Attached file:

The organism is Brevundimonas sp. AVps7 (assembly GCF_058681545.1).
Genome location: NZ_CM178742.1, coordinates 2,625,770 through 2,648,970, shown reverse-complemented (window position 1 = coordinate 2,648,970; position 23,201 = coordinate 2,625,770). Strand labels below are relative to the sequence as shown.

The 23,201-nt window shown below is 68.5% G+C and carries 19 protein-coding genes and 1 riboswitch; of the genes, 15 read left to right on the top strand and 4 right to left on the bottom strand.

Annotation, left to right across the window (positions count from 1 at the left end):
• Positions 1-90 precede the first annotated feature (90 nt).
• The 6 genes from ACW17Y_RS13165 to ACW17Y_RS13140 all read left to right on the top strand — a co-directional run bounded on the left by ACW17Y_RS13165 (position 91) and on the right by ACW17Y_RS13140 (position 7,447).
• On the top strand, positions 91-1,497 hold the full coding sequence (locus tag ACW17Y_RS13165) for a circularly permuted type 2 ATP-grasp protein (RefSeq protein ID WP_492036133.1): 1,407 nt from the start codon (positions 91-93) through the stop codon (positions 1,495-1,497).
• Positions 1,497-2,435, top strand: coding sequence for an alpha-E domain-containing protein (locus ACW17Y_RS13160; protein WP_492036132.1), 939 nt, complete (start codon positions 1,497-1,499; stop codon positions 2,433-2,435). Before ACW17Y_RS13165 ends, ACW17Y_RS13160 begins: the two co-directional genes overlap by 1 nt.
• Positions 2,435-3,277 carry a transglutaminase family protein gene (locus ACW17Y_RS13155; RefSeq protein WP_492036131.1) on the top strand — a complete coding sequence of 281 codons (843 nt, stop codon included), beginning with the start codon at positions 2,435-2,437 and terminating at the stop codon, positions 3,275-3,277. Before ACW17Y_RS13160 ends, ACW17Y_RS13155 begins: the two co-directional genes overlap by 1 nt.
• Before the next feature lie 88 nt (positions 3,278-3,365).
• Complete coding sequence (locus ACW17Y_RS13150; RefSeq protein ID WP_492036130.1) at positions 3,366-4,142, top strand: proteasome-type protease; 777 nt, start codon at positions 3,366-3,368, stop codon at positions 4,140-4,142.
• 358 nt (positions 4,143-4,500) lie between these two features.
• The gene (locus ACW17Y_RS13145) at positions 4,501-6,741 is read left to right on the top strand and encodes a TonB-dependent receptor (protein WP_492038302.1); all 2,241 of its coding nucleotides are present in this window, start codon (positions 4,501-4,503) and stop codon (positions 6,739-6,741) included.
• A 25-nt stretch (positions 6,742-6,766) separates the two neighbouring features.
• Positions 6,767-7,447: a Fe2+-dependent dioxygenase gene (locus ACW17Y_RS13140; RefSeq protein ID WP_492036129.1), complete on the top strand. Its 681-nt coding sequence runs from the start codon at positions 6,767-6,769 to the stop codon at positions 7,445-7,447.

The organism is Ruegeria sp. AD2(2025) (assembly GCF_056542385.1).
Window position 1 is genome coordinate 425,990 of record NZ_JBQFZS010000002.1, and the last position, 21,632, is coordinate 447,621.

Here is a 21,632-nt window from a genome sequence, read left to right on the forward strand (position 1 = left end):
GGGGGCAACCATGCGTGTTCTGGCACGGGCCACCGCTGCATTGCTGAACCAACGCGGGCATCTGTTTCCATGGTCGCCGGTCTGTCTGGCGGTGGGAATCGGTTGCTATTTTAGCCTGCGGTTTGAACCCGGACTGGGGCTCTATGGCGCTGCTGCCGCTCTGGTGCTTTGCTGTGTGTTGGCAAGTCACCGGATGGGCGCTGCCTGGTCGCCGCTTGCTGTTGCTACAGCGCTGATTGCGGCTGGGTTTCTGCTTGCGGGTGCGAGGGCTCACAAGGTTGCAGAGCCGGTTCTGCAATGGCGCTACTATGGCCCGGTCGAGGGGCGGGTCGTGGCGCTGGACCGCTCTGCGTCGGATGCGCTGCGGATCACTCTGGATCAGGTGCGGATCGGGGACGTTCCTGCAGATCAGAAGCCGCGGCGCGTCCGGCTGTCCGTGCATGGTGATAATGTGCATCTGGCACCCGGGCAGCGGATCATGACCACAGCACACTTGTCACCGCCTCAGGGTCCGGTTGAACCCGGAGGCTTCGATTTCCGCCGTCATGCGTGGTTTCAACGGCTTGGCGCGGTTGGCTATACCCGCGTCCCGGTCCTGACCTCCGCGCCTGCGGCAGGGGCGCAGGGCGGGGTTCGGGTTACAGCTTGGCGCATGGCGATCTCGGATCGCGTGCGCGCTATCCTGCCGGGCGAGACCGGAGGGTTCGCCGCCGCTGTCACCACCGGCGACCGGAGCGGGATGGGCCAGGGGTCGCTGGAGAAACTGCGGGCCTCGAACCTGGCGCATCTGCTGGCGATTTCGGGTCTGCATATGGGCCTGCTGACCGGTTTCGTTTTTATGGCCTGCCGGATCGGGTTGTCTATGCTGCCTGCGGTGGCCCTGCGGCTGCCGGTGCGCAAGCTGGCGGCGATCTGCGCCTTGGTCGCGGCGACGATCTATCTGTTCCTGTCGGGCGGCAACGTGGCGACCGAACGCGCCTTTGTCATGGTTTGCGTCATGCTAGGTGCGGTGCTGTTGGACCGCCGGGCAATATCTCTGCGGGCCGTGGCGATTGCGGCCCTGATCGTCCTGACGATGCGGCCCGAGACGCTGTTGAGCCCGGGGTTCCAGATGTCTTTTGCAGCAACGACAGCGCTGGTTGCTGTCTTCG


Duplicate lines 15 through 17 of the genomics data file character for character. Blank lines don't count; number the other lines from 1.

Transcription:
• Positions 6,767-7,447: a Fe2+-dependent dioxygenase gene (locus ACW17Y_RS13140; RefSeq protein ID WP_492036129.1), complete on the top strand. Its 681-nt coding sequence runs from the start codon at positions 6,767-6,769 to the stop codon at positions 7,445-7,447.

The organism is Ruegeria sp. AD2(2025) (assembly GCF_056542385.1).
Window position 1 is genome coordinate 425,990 of record NZ_JBQFZS010000002.1, and the last position, 21,632, is coordinate 447,621.